Reports & Studies

One Year Later: How Natural Gas Saved Texas During Winter Storm Uri, and How Texas Prepared for The Next Big Storm

While natural gas prevented a bad situation from becoming worse in 2021, the challenges that impacted the Texas energy system were varied and diverse. From widespread power losses to frozen infrastructure and impassable roads, the end result was 4.5 million Texans without power and oil and gas operators who could not operate at maximum capacity. In addition to the millions of dollars operators spend on weatherization efforts, Texas legislators passed a series of new laws and regulations to protect the energy grid from the impact of future storms. From new weatherization standards to processes that designate critical infrastructure, operators have quickly adapted to these new reforms and continue to make proactive investments of their own. In February 2022, Texas passed its first real test since Winter Storm Uri when energy demand soared, and energy producers delivered.

Published : February 2022

Related Key Terms:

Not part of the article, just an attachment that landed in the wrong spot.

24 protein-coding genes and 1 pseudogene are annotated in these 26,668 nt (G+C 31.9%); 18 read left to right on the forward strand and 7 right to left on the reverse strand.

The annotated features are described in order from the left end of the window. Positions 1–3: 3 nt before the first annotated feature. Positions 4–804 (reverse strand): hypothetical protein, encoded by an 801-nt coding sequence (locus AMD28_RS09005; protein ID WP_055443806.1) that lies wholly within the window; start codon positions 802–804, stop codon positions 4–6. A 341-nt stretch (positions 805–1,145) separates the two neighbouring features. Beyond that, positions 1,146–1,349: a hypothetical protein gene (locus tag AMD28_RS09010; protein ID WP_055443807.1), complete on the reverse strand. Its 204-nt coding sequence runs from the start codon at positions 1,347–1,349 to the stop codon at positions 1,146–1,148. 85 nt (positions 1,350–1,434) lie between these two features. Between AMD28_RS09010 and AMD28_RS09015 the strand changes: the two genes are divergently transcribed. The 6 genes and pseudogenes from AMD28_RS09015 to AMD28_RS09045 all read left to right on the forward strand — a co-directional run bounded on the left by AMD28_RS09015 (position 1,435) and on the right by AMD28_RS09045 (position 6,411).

Winter Storm Uri

Table of Contents



Key Findings

  • Natural gas outperformed other energy sources (like wind, coal, solar, and nuclear) during Winter Storm Uri  ,generating more than 900,000 kilowatt hours at its peak.
  • Despite the robust performance of natural gas, the Texas energy system as a whole still failed Texans. Electric blackouts called by ERCOT and implemented by the transmission & distribution service providers along with customer electrical curtailments for other reasons caused or contributed to natural gas production outages in the Permian Basin.
  • Historical data shows that winter storms only briefly impact oil and gas production.
  • Texas diligently prepared for the next storm over the past year. The Texas Railroad Commission reports that approximately 98% of natural gas facilities have been winterized.
  • Another storm in February 2022 presented a chance to test Texas’ more robust energy grid – and Texas energy producers delivered. Energy demand in the 2022 storm hit around 68,000 megawatts, coming incredibly close to the 69,000 megawatts of demand put on the system during Winter Storm Uri. And yet, the Texas energy grid stood strong.

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